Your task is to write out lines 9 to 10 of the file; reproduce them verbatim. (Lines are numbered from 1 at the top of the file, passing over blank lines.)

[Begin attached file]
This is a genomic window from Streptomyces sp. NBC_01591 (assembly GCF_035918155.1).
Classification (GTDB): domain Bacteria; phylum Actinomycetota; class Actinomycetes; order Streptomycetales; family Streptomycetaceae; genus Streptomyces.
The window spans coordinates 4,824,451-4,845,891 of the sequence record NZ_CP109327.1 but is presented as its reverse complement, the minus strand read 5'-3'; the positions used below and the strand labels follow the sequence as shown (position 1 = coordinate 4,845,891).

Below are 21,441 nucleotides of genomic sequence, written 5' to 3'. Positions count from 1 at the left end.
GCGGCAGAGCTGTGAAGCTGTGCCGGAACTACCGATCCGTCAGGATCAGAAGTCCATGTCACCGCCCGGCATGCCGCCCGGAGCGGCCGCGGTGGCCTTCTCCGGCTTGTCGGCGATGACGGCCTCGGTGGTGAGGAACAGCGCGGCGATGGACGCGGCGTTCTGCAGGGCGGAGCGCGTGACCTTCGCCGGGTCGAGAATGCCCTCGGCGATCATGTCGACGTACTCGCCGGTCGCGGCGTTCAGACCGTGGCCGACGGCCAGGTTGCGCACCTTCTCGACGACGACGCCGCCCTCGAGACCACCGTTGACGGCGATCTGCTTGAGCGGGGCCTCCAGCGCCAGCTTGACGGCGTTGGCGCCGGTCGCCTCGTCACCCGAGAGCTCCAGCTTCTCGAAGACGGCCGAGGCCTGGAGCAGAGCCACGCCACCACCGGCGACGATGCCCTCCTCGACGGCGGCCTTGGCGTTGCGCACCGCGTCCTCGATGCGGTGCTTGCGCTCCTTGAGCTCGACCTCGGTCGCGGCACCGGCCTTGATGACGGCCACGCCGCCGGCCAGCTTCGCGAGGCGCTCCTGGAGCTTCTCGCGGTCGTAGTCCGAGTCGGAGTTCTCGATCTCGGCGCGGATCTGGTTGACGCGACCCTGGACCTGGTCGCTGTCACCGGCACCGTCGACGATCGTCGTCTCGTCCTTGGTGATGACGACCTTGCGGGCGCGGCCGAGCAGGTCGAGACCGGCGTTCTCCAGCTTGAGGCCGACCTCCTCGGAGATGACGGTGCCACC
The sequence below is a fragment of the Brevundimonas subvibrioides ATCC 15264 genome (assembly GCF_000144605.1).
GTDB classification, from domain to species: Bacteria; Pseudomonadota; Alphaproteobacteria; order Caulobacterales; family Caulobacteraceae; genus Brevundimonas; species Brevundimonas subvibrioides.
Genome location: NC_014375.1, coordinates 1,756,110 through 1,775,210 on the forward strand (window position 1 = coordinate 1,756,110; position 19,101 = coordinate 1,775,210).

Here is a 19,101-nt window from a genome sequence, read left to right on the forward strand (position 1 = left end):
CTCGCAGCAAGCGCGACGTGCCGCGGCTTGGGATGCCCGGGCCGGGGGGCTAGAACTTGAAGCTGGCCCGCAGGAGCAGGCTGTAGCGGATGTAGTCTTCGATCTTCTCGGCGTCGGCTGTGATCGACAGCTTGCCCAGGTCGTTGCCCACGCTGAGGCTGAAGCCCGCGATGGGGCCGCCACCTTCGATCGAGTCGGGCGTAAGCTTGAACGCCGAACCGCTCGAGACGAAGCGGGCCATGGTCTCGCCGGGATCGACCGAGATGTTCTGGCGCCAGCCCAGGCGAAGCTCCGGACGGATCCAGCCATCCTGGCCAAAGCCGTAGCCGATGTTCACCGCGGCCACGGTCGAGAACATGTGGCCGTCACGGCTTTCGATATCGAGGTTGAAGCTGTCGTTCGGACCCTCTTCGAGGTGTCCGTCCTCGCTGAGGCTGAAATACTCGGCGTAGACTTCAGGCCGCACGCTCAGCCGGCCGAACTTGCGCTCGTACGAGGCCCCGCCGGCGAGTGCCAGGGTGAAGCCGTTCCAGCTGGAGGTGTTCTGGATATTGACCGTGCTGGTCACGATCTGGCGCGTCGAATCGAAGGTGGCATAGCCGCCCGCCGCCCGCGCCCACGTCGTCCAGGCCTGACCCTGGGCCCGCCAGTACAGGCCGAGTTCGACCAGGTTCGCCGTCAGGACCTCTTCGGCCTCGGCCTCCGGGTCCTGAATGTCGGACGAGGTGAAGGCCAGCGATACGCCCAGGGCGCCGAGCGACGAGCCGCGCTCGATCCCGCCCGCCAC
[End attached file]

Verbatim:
Here is a 19,101-nt window from a genome sequence, read left to right on the forward strand (position 1 = left end):
CTCGCAGCAAGCGCGACGTGCCGCGGCTTGGGATGCCCGGGCCGGGGGGCTAGAACTTGAAGCTGGCCCGCAGGAGCAGGCTGTAGCGGATGTAGTCTTCGATCTTCTCGGCGTCGGCTGTGATCGACAGCTTGCCCAGGTCGTTGCCCACGCTGAGGCTGAAGCCCGCGATGGGGCCGCCACCTTCGATCGAGTCGGGCGTAAGCTTGAACGCCGAACCGCTCGAGACGAAGCGGGCCATGGTCTCGCCGGGATCGACCGAGATGTTCTGGCGCCAGCCCAGGCGAAGCTCCGGACGGATCCAGCCATCCTGGCCAAAGCCGTAGCCGATGTTCACCGCGGCCACGGTCGAGAACATGTGGCCGTCACGGCTTTCGATATCGAGGTTGAAGCTGTCGTTCGGACCCTCTTCGAGGTGTCCGTCCTCGCTGAGGCTGAAATACTCGGCGTAGACTTCAGGCCGCACGCTCAGCCGGCCGAACTTGCGCTCGTACGAGGCCCCGCCGGCGAGTGCCAGGGTGAAGCCGTTCCAGCTGGAGGTGTTCTGGATATTGACCGTGCTGGTCACGATCTGGCGCGTCGAATCGAAGGTGGCATAGCCGCCCGCCGCCCGCGCCCACGTCGTCCAGGCCTGACCCTGGGCCCGCCAGTACAGGCCGAGTTCGACCAGGTTCGCCGTCAGGACCTCTTCGGCCTCGGCCTCCGGGTCCTGAATGTCGGACGAGGTGAAGGCCAGCGATACGCCCAGGGCGCCGAGCGACGAGCCGCGCTCGATCCCGCCCGCCAC